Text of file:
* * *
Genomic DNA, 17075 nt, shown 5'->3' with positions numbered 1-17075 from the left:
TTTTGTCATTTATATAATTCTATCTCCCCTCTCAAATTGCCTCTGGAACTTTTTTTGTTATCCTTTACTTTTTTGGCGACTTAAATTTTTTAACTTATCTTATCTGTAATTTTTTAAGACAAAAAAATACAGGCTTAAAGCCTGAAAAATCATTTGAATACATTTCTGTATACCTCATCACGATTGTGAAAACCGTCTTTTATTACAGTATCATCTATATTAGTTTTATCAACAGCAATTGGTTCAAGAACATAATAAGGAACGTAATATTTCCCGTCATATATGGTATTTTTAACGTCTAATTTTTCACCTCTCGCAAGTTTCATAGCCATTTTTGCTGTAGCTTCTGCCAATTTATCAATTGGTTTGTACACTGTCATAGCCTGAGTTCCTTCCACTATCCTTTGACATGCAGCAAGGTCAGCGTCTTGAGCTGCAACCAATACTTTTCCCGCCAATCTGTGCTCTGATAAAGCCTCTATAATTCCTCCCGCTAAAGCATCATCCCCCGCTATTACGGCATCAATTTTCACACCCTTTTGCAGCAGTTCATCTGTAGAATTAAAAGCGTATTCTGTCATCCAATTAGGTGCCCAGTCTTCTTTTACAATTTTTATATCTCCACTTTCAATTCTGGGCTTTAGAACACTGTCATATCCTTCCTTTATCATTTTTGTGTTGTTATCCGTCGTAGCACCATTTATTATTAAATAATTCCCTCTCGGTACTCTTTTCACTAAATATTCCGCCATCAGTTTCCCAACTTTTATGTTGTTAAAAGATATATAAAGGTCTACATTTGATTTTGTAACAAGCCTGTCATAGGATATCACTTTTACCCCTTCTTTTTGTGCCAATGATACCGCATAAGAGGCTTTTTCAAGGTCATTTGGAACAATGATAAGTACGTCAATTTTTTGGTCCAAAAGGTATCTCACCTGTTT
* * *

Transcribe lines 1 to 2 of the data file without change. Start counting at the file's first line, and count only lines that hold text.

Genomic DNA, 17075 nt, shown 5'->3' with positions numbered 1-17075 from the left:
TTTTGTCATTTATATAATTCTATCTCCCCTCTCAAATTGCCTCTGGAACTTTTTTTGTTATCCTTTACTTTTTTGGCGACTTAAATTTTTTAACTTATCTTATCTGTAATTTTTTAAGACAAAAAAATACAGGCTTAAAGCCTGAAAAATCATTTGAATACATTTCTGTATACCTCATCACGATTGTGAAAACCGTCTTTTATTACAGTATCATCTATATTAGTTTTATCAACAGCAATTGGTTCAAGAACATAATAAGGAACGTAATATTTCCCGTCATATATGGTATTTTTAACGTCTAATTTTTCACCTCTCGCAAGTTTCATAGCCATTTTTGCTGTAGCTTCTGCCAATTTATCAATTGGTTTGTACACTGTCATAGCCTGAGTTCCTTCCACTATCCTTTGACATGCAGCAAGGTCAGCGTCTTGAGCTGCAACCAATACTTTTCCCGCCAATCTGTGCTCTGATAAAGCCTCTATAATTCCTCCCGCTAAAGCATCATCCCCCGCTATTACGGCATCAATTTTCACACCCTTTTGCAGCAGTTCATCTGTAGAATTAAAAGCGTATTCTGTCATCCAATTAGGTGCCCAGTCTTCTTTTACAATTTTTATATCTCCACTTTCAATTCTGGGCTTTAGAACACTGTCATATCCTTCCTTTATCATTTTTGTGTTGTTATCCGTCGTAGCACCATTTATTATTAAATAATTCCCTCTCGGTACTCTTTTCACTAAATATTCCGCCATCAGTTTCCCAACTTTTATGTTGTTAAAAGATATATAAAGGTCTACATTTGATTTTGTAACAAGCCTGTCATAGGATATCACTTTTACCCCTTCTTTTTGTGCCAATGATACCGCATAAGAGGCTTTTTCAAGGTCATTTGGAACAATGATAAGTACGTCAATTTTTTGGTCCAAAAGGTATCTCACCTGTTT